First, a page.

Arch Neurol 2003 Jan;60(1):50-8
Schulte-Mattler WJ, Muller T, Deschauer M, Gellerich FN, Iaizzo PA, Zierz S.
Klinik und Poliklinik fur Neurologie, Universitat Regensburg, Im Bezirksklinikum, Universitatsstrasse 84, 93053 Regensburg, Germany. email@example.com
CONTEXT: Excessive muscle fatigue occurs in patients with a mitochondrial encephalomyopathy (MEM), but it is also a frequent problem in patients with other neuromuscular disorders (ONMD).
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OBJECTIVE: To determine whether, and to what extent, metabolic muscle fatigue specifically occurs in patients with an MEM.
DESIGN: Metabolic muscle fatigue was assessed in a series of 21 patients with an MEM, including 13 patients with chronic progressive external ophthalmoplegia and 8 patients with various mitochondrial point mutations; 27 patients with ONMD; and 25 healthy controls. Isometric twitch force of the ankle dorsiflexors was measured after supramaximal stimulation of peroneal nerves. Six trains of stimuli (of 1 minute’s duration with rates from 0.2 to 5 stimuli per second) were given to each subject.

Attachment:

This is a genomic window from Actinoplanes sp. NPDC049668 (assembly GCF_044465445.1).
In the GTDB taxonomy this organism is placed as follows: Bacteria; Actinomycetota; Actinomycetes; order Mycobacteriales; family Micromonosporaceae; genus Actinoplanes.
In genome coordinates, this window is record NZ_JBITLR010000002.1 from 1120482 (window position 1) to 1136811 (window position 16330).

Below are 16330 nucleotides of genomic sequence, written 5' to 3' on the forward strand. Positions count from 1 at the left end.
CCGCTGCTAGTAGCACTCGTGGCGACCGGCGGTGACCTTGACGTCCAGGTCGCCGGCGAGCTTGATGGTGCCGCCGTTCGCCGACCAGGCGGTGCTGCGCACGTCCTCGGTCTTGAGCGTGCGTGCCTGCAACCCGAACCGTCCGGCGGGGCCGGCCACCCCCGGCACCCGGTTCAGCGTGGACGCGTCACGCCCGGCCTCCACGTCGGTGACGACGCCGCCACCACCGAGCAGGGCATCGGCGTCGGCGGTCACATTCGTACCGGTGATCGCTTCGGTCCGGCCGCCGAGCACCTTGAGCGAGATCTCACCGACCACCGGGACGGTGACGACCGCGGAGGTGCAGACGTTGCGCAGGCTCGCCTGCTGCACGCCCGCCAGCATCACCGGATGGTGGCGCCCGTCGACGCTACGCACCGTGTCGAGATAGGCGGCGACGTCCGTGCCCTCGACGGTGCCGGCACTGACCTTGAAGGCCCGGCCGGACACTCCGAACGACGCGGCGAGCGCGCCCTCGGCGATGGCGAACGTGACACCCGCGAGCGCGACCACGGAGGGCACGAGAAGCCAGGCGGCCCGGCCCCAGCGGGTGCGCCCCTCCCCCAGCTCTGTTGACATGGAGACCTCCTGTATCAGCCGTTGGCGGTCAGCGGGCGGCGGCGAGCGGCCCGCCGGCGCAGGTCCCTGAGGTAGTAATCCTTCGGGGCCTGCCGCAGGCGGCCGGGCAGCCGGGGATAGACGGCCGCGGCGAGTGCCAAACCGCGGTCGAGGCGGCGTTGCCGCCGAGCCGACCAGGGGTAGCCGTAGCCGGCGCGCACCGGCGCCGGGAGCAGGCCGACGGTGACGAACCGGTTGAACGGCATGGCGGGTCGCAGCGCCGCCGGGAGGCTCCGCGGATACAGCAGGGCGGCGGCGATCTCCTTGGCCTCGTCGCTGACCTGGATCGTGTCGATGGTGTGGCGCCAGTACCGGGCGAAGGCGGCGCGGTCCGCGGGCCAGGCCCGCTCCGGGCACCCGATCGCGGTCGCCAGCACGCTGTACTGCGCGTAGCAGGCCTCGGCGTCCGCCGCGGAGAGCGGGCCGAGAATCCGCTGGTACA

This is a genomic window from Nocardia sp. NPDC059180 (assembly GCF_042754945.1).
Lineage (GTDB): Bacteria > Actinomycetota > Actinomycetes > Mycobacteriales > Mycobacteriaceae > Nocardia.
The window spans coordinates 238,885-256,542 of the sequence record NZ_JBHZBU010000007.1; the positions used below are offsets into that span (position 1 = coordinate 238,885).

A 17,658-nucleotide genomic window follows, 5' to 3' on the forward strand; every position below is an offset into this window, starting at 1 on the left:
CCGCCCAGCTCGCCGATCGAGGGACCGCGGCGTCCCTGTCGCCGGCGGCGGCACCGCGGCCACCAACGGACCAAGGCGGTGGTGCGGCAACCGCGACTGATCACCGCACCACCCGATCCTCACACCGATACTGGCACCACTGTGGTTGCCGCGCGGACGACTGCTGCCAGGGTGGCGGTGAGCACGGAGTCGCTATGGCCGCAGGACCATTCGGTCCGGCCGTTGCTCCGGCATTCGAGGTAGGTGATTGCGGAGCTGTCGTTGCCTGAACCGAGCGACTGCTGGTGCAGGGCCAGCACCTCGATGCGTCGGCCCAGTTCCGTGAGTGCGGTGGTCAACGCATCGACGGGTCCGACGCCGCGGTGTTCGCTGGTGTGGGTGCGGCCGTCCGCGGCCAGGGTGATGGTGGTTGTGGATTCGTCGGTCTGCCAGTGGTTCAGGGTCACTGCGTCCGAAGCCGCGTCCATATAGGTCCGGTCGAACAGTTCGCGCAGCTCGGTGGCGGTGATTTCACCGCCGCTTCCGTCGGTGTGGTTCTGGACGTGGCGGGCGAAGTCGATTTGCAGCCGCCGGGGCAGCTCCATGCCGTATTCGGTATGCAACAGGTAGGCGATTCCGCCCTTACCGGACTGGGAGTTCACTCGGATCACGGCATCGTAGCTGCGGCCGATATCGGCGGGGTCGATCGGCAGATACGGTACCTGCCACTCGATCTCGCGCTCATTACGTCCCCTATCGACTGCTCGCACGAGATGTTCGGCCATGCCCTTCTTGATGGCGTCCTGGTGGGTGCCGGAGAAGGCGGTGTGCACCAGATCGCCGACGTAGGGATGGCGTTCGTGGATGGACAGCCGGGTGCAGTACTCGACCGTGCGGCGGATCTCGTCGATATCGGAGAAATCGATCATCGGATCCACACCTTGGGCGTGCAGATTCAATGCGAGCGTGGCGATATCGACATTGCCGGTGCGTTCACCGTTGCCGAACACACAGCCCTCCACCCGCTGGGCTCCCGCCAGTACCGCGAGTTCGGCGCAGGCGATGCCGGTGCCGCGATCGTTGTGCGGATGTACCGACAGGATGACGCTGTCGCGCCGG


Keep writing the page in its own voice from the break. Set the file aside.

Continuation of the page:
RESULTS: An abnormal decrement of the twitch amplitude that occurred during a stimulation train was found in patients with MEM and in those with ONMD. The decrement of the twitch amplitude of controls and of patients with ONMD was strongly influenced by their muscle force (P<.001). After subtraction of the influence of the muscle force, specific fatigue was notably higher in patients with chronic progressive external ophthalmoplegia than in patients with ONMD and in controls, and it correlated well with elevations of serum lactate. Specific fatigue was also abnormal in a patient with a mitochondrial G7497A mutation, but normal in patients with an A3243G or a G11778A mutation. The heteroplasmy of mitochondrial DNA in muscle correlated neither with the force measures nor with the serum lactate levels.
CONCLUSIONS: Generally, metabolic muscle fatigue accompanies muscular weakness. Specifically, some but not all mitochondrial mutations cause excessive metabolic muscle fatigue.
PMID: 12533088 [PubMed – in process]